Editor's Viewpoint: World Cup sure to stir our tribalism
Every weekend during the football season thousands of fans in Northern Ireland head for various English cities to follow the fortunes of the Premiership favourites.
Yet the minute any of those same players pull on an England jersey, many of those same fans will gladly cheer on the opposition. Some of the anti-England sentiment is both historical and political. Hating the Saxon foe is almost a reflex action for many people.
But it is probably the English supporters and media which cause the most antipathy among football fans in the other home countries. They dislike the arrogance of the Three Lions supporters - as well as their penchant for violence - and the hype of the media.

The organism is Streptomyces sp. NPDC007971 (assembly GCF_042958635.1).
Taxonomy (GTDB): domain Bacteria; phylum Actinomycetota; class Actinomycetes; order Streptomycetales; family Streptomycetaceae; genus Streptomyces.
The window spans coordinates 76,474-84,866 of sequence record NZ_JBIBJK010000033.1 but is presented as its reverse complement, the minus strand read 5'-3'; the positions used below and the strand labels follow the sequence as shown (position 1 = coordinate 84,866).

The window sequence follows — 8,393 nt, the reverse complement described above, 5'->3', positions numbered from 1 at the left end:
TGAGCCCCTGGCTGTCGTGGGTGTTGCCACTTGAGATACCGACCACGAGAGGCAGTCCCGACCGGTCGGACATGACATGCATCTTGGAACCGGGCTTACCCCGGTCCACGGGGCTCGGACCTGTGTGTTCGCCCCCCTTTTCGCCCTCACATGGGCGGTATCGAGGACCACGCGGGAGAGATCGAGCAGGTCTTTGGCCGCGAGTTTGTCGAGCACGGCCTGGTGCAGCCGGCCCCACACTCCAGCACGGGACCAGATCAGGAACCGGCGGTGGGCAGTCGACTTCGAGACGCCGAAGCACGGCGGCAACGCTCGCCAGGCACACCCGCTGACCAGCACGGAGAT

England's chances of winning the World Cup -which begins on Friday - are already being talked up. When the team exits the tournament the blame will be attached either to poor refereeing, or some cruel blow of fate.
It is never the fault of the mediocre players.
And then there are the constant references to 1966, when England triumphed on home soil in a tournament otherwise notable for the amount of foul play that went unpunished. Yes, the team did well, but that was nearly 50 years ago. Get over it.
Of course it would be great if fans of all the countries on these islands could band behind whichever team qualifies for the final stages of a major football tournament.
But sport has a great capacity for stirring up primeval passions, which often overtake reason.
Of course, there is another team competing in South Africa which many people on this island have cause to hate, even more than England.
Remember Thierry Henry and his hand ball assist for the goal which knocked the Republic out of the finals?
Maybe this is a time to throw our weight behind England, and save our venom for Henry and the French.